Five Questions On Skin Cancer, Answered

A dermatologist does a skin cancer screening on a female patients arm

May is Skin Cancer Awareness Month, a good time to spread awareness about the disease and the importance of screening and prevention.

With more than 5 million cases diagnosed each year, skin cancer is the most common cancer in the U.S.  It’s also one of the most preventable.

According to the Skin Cancer Foundation, about 90 percent of non-melanoma skin cancers and 85 percent of melanoma skin cancers are associated with exposure to ultraviolet radiation from the sun.

The American Cancer Society predicts about 99,780 new melanoma skin cancer cases (57,180 in men and 42,600 in women)  will be diagnosed in 2022, and 7,650 people (5,080 men and 2,570 women) will die from the disease.

Melanoma is less common than some other types of skin cancer, but more dangerous because it is more likely to spread to other parts of the body, if not detected and treated early.

Ramzi W. Saad, MD, a board certified dermatologist with South Shore Skin Center, answers some common questions about skin cancer causes and risk factors, prevention and treatment options.

When it comes to skin cancer prevention, how important are routine or annual screenings? 

Routine screenings cannot prevent skin cancers, but they are essential in early identification of skin cancers. Nearly all skin cancers are curable if caught early enough. That is the goal of routine screenings.

Your provider can determine the right schedule for routine visits for you.

A doctor checks the skin on a patient's neck

What kind of screening is available for skin cancer and at what age should people start being screened? 

Primary Care providers and dermatologists can screen patients for skin cancers in their offices and in May, through sponsorship from the American Academy of Dermatology some hospitals offer skin cancer screenings free to the public. Screening for skin cancers can begin in young adulthood.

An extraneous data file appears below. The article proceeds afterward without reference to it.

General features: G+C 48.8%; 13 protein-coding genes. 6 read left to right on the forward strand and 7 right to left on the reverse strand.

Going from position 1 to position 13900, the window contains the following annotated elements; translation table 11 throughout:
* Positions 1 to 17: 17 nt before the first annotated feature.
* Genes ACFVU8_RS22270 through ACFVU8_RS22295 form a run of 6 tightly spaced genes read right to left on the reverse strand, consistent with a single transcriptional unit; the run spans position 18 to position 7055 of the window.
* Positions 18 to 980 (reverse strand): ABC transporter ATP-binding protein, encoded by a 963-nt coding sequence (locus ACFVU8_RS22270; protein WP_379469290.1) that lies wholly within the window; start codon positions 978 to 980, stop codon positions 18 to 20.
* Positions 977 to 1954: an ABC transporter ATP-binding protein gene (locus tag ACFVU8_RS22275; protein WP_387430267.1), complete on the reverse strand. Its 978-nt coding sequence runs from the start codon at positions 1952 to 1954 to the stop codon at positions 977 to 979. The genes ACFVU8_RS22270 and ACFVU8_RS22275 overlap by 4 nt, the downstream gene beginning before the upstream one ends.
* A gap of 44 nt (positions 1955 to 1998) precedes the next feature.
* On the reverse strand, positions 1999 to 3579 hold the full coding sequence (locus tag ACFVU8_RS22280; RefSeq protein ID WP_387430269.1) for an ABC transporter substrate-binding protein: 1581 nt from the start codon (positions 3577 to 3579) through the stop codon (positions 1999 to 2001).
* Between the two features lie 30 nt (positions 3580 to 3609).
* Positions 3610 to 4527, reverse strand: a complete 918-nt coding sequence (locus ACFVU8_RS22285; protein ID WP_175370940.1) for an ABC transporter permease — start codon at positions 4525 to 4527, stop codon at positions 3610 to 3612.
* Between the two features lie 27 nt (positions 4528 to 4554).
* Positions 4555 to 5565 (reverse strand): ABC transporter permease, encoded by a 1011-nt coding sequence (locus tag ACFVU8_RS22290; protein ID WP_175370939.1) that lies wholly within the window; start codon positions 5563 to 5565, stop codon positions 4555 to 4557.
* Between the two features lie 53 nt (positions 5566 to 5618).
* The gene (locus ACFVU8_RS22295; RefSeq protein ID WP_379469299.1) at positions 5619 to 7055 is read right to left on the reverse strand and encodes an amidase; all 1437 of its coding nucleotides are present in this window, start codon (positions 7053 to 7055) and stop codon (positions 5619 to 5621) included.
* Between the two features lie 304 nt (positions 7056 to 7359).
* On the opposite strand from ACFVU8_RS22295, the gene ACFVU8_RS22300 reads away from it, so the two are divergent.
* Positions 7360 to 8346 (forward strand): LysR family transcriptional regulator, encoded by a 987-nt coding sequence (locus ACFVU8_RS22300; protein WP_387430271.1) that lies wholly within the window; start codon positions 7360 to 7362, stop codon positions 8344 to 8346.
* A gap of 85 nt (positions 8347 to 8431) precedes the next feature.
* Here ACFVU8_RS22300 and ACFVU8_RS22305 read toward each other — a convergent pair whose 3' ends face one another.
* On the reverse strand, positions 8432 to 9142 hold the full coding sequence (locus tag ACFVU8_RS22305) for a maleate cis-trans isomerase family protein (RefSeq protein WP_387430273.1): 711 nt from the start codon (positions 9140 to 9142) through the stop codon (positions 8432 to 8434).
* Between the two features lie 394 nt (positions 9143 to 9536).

What are some of the risk factors for skin cancer and preventative measures that can lower someone’s risk?

Risk factors for skin cancers are excessive sun exposure, a fair complexion, and a family history of melanoma.

Protection from excessive sun exposure is essential in preventing skin cancers.

Remember the phrase "Cover, cover, cover!" Cover your exposed skin with sunscreen (SPF 30 and full-spectrum Ultraviolet protection), cover your head with hats, your eyes with polarized sunglasses and your skin with sun-protective clothing, and choose the cover of shade – especially during the hours of 10 a.m. to 4 p.m. when the sun's rays are the strongest.

A mom applying sunscreen to her son's nose and face

What are some of the signs or symptoms of skin cancer that someone should be concerned about and discuss with their primary care provider or dermatologist?

New or changing flat, brown, or black spots should be reported to your doctor. Remember A (asymmetry), B (border irregularity), C (color variation), D (diameter), and E (evolving or changing).

Also pay attention to wounds that won't heal – these are some of the ways that early skin cancers present on the skin. 

What kind of treatment options are available for someone diagnosed with skin cancer?

If skin cancer is diagnosed, your dermatologist can guide you on the best way to manage it. Depending on the type and size of the cancer, treatments can include creams, freezing (cryotherapy) or surgery.

Skin Cancer Infographic

Ramzi W. Saad, MD is a board certified dermatologist with South Shore Skin Center and an Amonette Circle member of the Skin Cancer Foundation.  Learn more about skin cancer prevention.